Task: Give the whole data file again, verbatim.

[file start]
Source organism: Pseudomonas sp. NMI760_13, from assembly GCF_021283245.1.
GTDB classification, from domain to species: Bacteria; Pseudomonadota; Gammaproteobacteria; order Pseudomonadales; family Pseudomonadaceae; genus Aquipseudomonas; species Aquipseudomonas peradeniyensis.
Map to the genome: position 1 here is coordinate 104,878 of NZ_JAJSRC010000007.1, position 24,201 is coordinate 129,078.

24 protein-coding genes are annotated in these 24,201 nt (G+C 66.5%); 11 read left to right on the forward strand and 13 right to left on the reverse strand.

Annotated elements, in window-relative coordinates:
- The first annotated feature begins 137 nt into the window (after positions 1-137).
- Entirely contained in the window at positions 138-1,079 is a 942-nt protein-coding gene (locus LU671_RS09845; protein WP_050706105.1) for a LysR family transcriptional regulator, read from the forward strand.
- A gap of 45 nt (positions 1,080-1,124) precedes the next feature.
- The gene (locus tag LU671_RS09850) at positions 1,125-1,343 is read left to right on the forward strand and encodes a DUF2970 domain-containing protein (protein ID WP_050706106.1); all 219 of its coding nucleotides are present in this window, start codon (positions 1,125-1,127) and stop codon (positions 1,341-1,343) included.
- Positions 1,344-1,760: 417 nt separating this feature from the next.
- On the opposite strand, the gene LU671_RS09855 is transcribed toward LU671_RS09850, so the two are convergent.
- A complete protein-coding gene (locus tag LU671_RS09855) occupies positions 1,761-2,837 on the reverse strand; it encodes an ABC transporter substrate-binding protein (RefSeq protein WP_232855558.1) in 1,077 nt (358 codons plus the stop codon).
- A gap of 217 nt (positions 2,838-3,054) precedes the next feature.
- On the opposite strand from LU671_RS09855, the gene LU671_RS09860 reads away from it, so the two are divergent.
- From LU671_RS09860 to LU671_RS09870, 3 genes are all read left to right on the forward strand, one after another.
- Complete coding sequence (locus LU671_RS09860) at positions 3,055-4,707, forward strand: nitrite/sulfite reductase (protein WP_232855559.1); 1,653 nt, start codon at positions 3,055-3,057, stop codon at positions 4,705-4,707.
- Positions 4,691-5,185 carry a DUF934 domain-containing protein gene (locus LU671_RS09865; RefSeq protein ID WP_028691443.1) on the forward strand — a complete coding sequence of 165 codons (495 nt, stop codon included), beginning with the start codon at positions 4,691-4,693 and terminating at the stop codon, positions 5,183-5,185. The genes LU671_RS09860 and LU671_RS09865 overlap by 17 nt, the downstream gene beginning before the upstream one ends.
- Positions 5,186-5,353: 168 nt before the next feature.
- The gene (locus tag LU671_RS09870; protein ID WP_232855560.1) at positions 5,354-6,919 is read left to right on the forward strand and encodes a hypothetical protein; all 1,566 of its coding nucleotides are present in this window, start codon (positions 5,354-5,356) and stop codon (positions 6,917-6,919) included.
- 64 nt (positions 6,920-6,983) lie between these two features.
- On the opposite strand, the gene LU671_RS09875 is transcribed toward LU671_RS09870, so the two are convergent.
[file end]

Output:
Source organism: Pseudomonas sp. NMI760_13, from assembly GCF_021283245.1.
GTDB classification, from domain to species: Bacteria; Pseudomonadota; Gammaproteobacteria; order Pseudomonadales; family Pseudomonadaceae; genus Aquipseudomonas; species Aquipseudomonas peradeniyensis.
Map to the genome: position 1 here is coordinate 104,878 of NZ_JAJSRC010000007.1, position 24,201 is coordinate 129,078.

24 protein-coding genes are annotated in these 24,201 nt (G+C 66.5%); 11 read left to right on the forward strand and 13 right to left on the reverse strand.

Annotated elements, in window-relative coordinates:
- The first annotated feature begins 137 nt into the window (after positions 1-137).
- Entirely contained in the window at positions 138-1,079 is a 942-nt protein-coding gene (locus LU671_RS09845; protein WP_050706105.1) for a LysR family transcriptional regulator, read from the forward strand.
- A gap of 45 nt (positions 1,080-1,124) precedes the next feature.
- The gene (locus tag LU671_RS09850) at positions 1,125-1,343 is read left to right on the forward strand and encodes a DUF2970 domain-containing protein (protein ID WP_050706106.1); all 219 of its coding nucleotides are present in this window, start codon (positions 1,125-1,127) and stop codon (positions 1,341-1,343) included.
- Positions 1,344-1,760: 417 nt separating this feature from the next.
- On the opposite strand, the gene LU671_RS09855 is transcribed toward LU671_RS09850, so the two are convergent.
- A complete protein-coding gene (locus tag LU671_RS09855) occupies positions 1,761-2,837 on the reverse strand; it encodes an ABC transporter substrate-binding protein (RefSeq protein WP_232855558.1) in 1,077 nt (358 codons plus the stop codon).
- A gap of 217 nt (positions 2,838-3,054) precedes the next feature.
- On the opposite strand from LU671_RS09855, the gene LU671_RS09860 reads away from it, so the two are divergent.
- From LU671_RS09860 to LU671_RS09870, 3 genes are all read left to right on the forward strand, one after another.
- Complete coding sequence (locus LU671_RS09860) at positions 3,055-4,707, forward strand: nitrite/sulfite reductase (protein WP_232855559.1); 1,653 nt, start codon at positions 3,055-3,057, stop codon at positions 4,705-4,707.
- Positions 4,691-5,185 carry a DUF934 domain-containing protein gene (locus LU671_RS09865; RefSeq protein ID WP_028691443.1) on the forward strand — a complete coding sequence of 165 codons (495 nt, stop codon included), beginning with the start codon at positions 4,691-4,693 and terminating at the stop codon, positions 5,183-5,185. The genes LU671_RS09860 and LU671_RS09865 overlap by 17 nt, the downstream gene beginning before the upstream one ends.
- Positions 5,186-5,353: 168 nt before the next feature.
- The gene (locus tag LU671_RS09870; protein ID WP_232855560.1) at positions 5,354-6,919 is read left to right on the forward strand and encodes a hypothetical protein; all 1,566 of its coding nucleotides are present in this window, start codon (positions 5,354-5,356) and stop codon (positions 6,917-6,919) included.
- 64 nt (positions 6,920-6,983) lie between these two features.
- On the opposite strand, the gene LU671_RS09875 is transcribed toward LU671_RS09870, so the two are convergent.